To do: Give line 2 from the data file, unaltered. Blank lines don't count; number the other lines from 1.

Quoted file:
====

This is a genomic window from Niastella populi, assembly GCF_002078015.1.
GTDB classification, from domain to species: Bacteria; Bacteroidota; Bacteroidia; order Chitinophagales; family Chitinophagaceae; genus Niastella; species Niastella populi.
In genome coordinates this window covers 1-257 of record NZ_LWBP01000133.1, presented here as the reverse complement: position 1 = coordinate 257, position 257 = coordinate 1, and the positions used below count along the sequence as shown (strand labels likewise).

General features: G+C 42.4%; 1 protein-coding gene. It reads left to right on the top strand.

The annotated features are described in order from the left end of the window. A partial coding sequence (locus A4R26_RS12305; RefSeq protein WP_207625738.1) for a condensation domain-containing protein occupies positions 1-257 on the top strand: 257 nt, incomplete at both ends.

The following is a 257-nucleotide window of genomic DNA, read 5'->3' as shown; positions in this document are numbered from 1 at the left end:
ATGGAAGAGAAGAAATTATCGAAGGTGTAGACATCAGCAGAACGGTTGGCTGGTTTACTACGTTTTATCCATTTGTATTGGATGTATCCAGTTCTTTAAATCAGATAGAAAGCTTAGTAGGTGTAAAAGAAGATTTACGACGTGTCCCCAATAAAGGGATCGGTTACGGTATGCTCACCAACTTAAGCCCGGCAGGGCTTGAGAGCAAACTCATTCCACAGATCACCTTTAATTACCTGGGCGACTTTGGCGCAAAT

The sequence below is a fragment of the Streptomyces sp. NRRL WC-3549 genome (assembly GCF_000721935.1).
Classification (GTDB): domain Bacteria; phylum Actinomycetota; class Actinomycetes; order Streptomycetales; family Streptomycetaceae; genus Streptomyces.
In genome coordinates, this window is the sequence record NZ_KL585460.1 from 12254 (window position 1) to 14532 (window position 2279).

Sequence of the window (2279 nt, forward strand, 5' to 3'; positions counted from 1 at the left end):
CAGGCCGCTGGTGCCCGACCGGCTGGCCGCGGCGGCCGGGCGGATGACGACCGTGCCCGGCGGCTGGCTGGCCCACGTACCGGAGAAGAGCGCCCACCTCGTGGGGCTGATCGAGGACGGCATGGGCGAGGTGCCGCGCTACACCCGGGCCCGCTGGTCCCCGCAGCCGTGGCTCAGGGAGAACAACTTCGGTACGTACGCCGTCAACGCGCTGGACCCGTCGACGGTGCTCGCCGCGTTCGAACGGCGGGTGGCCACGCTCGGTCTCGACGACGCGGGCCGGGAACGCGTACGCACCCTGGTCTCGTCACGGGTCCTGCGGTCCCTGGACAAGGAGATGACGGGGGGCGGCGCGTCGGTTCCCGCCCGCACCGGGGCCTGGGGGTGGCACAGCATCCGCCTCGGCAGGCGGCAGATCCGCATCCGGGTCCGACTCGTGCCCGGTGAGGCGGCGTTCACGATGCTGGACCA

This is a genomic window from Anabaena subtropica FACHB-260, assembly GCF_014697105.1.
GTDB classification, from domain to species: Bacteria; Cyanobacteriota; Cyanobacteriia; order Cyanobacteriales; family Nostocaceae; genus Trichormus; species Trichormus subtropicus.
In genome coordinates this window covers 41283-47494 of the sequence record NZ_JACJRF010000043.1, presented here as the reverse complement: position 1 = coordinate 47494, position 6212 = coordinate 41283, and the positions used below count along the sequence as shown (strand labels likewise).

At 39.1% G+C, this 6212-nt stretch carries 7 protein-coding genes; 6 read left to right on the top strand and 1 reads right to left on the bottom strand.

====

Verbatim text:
GTDB classification, from domain to species: Bacteria; Bacteroidota; Bacteroidia; order Chitinophagales; family Chitinophagaceae; genus Niastella; species Niastella populi.